MSPs and 2FA—A relationship of necessity
MSPs and 2FA: A relationship of necessity
Managed service providers are constantly battling the tyranny of weak passwords.
Nearly 3% of people have had '123456' as their password which has been ranked as the worst password for many years.
To make it worse, bad memory accompanied by several online accounts force people to adopt password recycling. The same password for all login credentials is dangerous. One simple hack can grant access to multiple accounts and terabytes of data, putting your MSP and clients at the mercy of cybercriminals.
The bottom line is — a password-only approach will not cut it anymore.
What is 2FA?
Two-factor authentication (2FA) is an additional layer of security to prevent unauthorized users: who have nothing more than a stolen or recycled password. This is because 2FA demands two or more credentials for authentication.
Following are the three most popular authentication types that are part of 2FA:
- Only the user knows: Password, PIN code, or answer to a secret question.
- Only the user has: Mobile phone and USB token.
- Only the user’s physical characteristics: Face or voice recognition, fingertips, and retina scan.
2FA is a cause of frustration among hackers, making it impossible for them to penetrate MSPs’ and their clients’ network. Yet, many service providers prefer to risk it all by following a password-only approach.
MSP businesses need 2FA
Lately, hackers find it appealing to go behind MSPs. It’s simple math: one attack compromises systems of their clients - affecting multiple companies. A common method is to target the RMM (remote monitoring and management) software used by MSPs to get access to end-customer systems.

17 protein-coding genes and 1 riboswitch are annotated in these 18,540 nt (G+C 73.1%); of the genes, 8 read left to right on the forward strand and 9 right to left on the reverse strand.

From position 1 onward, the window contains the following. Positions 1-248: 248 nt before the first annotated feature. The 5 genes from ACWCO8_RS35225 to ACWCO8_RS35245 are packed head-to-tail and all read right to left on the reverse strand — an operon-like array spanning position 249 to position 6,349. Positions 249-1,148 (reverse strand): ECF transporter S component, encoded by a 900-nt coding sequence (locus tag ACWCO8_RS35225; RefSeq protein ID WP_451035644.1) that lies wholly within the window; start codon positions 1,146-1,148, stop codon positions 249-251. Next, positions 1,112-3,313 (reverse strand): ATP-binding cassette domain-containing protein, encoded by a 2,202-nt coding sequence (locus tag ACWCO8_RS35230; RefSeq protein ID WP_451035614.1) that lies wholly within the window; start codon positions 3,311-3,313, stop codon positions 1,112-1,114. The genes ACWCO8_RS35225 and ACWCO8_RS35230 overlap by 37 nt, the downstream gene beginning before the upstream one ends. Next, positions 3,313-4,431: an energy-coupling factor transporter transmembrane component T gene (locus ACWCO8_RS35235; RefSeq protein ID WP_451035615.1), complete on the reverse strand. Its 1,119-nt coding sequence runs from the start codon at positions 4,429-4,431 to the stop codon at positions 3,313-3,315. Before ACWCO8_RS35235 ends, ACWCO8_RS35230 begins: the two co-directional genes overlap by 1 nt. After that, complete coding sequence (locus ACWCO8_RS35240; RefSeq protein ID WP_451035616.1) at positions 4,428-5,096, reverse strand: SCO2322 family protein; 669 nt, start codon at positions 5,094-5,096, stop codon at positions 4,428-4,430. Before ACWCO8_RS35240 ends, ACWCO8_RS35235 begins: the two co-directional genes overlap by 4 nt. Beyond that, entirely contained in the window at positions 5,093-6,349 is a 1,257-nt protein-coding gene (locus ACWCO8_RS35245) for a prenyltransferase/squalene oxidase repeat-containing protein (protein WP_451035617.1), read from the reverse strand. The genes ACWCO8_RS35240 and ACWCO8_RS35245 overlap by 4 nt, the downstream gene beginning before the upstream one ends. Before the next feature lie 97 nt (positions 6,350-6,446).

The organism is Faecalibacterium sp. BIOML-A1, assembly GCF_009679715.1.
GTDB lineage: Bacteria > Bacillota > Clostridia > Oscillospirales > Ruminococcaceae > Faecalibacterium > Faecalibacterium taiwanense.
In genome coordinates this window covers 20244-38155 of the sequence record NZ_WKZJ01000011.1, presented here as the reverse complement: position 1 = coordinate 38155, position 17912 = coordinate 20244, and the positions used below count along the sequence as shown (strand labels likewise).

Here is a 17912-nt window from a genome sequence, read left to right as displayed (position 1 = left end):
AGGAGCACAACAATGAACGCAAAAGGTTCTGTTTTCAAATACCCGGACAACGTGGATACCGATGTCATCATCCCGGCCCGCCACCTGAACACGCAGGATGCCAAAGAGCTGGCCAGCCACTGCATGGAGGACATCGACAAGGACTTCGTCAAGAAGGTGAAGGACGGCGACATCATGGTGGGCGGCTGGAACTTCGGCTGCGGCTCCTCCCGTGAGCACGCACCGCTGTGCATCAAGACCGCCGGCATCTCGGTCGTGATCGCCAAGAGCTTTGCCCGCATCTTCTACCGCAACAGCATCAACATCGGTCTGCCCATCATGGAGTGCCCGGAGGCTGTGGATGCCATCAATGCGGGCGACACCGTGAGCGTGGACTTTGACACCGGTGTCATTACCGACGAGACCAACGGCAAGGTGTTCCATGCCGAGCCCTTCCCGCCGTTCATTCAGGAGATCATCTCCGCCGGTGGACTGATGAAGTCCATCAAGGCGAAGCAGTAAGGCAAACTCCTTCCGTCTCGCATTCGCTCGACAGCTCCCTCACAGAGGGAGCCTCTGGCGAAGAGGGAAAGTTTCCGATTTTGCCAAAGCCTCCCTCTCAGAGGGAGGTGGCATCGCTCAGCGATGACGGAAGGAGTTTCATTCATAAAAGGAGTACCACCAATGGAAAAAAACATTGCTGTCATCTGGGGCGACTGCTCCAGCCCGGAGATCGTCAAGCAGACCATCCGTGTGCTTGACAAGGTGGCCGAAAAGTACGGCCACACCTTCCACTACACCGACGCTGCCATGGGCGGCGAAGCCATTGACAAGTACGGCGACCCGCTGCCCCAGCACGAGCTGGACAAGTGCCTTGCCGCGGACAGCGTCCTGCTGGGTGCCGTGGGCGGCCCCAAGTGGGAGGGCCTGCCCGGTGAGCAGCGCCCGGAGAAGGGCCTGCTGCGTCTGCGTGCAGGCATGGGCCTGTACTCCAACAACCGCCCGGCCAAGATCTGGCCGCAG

Two-factor authentication keeps your MSP credibility intact, especially when MSPs have come under the radar of cybercriminals.
The 'APT 10' menace
The US Department of Justice indicted the hacker group which goes by the name ATP 10 for stealing confidential data from MSPs. ATP 10’s victims included more than forty-five companies and government agencies, spread across twelve countries (including the USA). The industries affected were banking, healthcare, medical equipment, and technology.
Watch the Deputy U.S. Attorney General Rod Rosenstein address to the media on the issue:
Attack of the CryptoLocker
Once hackers gain access, they deploy a malware called CryptoLocker. The attack locks customers out of their systems until the ransom fee is not paid up. Recently, a mid-size MSP had to pay close to $2.6 million to retrieve the 1500-2000 systems that were cryptolocked.
The rise of Ryuk
Data Resolution, a California-based MSP, was hit by a Ryuk ransomware when a hacker gained access with dormant login credentials. All files were encrypted on the compromised hardware which would be decrypted only with a payment fee. Engineers shut down the infected servers and no ransom was paid; this left them with the burdening cost of rebuilding the infrastructure.
Compete on credibility with the new Pulseway 2FA
The enhanced two-factor authentication from Pulseway helps MSPs stand out in the market. Adding 2FA to your offering brings a sense of security and comfort to prospects, making them easy to convert.
Here’s how Pulseway 2FA works:
Step 1 - Requires an additional step for users to access their accounts.
Step 2 – When enabled, along with a password, users will have to type in TOTP (Time-based One-Time Passcode) which will be sent via push notification on the registered mobile phone.
Step 3 – In case you don’t have access to mobile phones, Pulseway will generate single-use backup codes for the safe login.
Ultimately, MSPs gain security and business growth, all at the same time.